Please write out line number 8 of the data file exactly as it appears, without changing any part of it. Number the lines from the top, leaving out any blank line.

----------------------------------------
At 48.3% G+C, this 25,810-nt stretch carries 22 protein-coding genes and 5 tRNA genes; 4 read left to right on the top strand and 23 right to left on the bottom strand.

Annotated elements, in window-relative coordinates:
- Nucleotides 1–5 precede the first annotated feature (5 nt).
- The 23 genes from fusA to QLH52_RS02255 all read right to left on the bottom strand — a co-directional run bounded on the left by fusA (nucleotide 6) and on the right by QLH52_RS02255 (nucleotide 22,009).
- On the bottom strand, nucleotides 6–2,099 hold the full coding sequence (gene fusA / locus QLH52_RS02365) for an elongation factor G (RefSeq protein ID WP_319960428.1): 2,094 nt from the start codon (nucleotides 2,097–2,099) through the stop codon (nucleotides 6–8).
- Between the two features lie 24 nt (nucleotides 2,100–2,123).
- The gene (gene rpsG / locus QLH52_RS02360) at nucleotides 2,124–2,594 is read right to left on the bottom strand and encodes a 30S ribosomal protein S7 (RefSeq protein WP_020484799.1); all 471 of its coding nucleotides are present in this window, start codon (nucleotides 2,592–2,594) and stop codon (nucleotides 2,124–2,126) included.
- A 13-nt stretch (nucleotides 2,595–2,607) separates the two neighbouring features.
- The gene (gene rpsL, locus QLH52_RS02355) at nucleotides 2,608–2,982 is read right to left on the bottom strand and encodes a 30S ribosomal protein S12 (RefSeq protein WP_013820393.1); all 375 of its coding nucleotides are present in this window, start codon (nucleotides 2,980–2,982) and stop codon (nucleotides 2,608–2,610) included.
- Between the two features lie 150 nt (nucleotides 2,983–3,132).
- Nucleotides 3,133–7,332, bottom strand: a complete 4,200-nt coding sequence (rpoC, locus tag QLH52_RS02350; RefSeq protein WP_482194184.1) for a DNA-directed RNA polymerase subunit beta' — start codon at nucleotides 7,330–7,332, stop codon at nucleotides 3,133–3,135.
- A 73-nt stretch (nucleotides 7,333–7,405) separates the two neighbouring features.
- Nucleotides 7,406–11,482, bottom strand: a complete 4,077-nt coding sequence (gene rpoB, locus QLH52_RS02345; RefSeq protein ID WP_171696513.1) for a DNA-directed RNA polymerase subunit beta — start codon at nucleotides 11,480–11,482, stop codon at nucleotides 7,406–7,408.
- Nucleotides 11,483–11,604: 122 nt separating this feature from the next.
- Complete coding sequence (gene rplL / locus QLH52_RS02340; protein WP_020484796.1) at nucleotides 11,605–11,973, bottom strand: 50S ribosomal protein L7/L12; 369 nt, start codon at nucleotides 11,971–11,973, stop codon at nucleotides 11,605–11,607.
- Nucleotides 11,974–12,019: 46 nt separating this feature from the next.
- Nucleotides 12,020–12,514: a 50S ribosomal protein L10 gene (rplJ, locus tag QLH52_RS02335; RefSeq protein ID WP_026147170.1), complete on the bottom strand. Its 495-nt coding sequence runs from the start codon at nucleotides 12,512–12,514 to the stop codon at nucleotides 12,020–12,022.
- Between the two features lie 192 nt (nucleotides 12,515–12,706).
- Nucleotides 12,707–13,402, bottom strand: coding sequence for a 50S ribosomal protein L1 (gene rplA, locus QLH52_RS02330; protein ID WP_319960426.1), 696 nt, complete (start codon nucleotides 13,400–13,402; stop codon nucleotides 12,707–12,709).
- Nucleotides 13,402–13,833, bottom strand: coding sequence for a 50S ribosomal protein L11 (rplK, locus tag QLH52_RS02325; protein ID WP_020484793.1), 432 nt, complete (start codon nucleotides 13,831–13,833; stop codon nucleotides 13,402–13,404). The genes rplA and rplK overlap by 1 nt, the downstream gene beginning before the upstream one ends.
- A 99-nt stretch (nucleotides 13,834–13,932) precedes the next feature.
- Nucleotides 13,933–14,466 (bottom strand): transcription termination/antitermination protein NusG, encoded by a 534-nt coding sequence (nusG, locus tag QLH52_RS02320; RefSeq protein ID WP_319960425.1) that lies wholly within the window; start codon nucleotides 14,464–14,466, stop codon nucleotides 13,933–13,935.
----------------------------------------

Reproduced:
- A 13-nt stretch (nucleotides 2,595–2,607) separates the two neighbouring features.